The Travel Pal is a different type of travel pillow — it’s designed for lumbar (rather than neck) support. As a WFH-er who’s rather particular about ergonomic office chairs, I notice the lack of lumbar support on airport seats whether it’s long- or short-haul flights. “In a proper chair, the lumbar part should actually push out to support that curve in your low back, but they don’t do that on planes because if they did, it would affect their seating, so a lot of them curve in,” says Dr. Jared Hoffman of Williamsburg Chiropractic. His recommended solution is this pillow which inflates to two inches thick, and reduces stress on the joints and discs of your low back by supporting that lower-back curve. Dr. Hoffman not only recommends it to patients, but says “this I have used personally and I think it’s one of the best products I’ve come across.” And as it’s inflatable, it’s super easy to travel with — just deflate and roll into your bag once you disembark.

Travelrest Ultimate Travel Neck Pillow

Very Good Deal

Shape: Neck pillow | Fill: Inflatable | Thickness: 3.5 inches | Easy to Pack

On a recent flight to Italy, I chose the dreaded middle seat on purpose to see how well the Travelrest really works. The inflatable pillow is worn like a sash, and it gives you something to loll your head against (apart from the person sitting next to you.)  “I’m obsessed with this hideous inflatable golf club,” says travel writer Teddy Minford, who first told us about the unique travel pillow. “It creates something to lean against, even if you’re in the middle seat.” After testing it, I agree with Minford that the pillow gives you something to rest your head against — and I successfully managed to get a few hours of sleep on my early flight. However, I’m not a middle-seat convert just yet. I still felt myself sloping a little towards the side I was resting on. I was overall impressed with how much the pillow improved the usually uncomfortable experience of middle seating, though, and it was super easy to transport: When deflated, it rolls up to the size of an iPhone.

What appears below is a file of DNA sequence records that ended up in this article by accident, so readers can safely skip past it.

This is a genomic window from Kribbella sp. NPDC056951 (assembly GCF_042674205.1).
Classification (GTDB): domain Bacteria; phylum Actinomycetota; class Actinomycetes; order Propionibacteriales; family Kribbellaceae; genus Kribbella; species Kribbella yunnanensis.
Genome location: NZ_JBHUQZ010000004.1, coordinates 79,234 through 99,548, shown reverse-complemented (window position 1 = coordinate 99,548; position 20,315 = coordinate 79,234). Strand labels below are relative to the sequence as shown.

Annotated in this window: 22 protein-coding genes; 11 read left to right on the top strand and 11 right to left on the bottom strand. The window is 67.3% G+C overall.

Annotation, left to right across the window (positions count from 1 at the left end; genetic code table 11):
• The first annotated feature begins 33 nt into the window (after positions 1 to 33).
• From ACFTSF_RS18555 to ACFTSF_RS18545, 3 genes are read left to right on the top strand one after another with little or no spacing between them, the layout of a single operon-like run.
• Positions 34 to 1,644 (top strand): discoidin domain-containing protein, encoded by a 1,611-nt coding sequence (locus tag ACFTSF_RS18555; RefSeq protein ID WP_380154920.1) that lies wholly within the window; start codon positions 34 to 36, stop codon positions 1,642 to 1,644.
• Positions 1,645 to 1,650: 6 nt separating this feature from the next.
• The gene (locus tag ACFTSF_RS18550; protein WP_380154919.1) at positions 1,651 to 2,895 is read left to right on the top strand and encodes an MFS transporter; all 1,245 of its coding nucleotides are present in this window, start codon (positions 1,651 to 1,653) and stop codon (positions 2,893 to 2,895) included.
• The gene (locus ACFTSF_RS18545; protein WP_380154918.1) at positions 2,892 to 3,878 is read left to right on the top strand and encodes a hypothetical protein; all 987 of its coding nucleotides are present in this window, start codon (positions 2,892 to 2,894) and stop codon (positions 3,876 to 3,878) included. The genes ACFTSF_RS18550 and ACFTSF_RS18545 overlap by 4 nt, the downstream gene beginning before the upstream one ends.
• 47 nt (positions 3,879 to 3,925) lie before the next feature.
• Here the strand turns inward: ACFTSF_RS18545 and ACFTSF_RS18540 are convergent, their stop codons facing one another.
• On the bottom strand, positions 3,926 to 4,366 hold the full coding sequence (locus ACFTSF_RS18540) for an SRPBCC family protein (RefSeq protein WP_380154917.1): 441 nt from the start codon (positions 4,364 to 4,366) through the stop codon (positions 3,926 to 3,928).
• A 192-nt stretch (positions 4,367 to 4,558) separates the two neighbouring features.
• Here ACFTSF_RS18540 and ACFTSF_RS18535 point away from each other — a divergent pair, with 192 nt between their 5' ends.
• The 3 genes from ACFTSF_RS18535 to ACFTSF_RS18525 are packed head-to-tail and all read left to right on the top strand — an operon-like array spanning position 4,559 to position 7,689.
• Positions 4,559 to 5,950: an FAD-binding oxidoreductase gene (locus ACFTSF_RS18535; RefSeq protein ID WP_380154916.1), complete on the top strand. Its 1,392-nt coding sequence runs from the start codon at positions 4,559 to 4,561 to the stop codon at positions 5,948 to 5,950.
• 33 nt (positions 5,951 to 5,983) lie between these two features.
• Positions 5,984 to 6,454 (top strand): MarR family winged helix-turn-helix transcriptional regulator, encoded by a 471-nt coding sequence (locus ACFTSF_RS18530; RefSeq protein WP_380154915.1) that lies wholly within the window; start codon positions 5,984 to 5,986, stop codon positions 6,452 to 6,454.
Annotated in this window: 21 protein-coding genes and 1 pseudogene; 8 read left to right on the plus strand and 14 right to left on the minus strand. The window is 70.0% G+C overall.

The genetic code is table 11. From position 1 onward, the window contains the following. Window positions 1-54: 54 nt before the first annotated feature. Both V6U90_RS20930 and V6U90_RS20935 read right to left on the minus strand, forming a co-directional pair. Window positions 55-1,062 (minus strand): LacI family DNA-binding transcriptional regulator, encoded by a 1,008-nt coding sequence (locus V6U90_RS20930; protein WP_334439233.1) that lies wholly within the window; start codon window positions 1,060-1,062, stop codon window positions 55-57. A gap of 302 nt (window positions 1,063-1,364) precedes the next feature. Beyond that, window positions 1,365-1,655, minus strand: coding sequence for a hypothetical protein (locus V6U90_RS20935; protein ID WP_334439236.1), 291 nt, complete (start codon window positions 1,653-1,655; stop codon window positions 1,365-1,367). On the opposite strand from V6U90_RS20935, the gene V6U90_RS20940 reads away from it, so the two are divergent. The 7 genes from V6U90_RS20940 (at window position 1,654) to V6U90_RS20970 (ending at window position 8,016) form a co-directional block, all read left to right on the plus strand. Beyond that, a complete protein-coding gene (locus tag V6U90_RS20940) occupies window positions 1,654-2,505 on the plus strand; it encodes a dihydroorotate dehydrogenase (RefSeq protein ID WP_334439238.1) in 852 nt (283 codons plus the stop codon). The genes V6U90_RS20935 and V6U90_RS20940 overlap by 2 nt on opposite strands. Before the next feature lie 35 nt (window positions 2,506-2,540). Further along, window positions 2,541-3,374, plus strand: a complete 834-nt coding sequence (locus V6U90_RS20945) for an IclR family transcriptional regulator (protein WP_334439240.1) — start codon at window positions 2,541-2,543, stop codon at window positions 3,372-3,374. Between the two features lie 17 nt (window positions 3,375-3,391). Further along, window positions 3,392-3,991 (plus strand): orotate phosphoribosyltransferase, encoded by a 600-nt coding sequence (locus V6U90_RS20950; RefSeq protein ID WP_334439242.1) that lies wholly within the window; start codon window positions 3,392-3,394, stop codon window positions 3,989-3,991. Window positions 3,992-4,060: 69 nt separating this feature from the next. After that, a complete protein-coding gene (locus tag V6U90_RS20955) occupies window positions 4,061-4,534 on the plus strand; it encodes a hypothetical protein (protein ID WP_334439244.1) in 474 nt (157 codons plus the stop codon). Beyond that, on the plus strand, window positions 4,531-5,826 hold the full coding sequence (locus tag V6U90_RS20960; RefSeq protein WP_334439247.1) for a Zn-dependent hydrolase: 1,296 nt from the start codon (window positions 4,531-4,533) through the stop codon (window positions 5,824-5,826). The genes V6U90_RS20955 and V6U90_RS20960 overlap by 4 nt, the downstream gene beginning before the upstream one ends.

Shape: Head and neck pillow | Fill: Polyester filling | Thickness: 3 inches | Average packability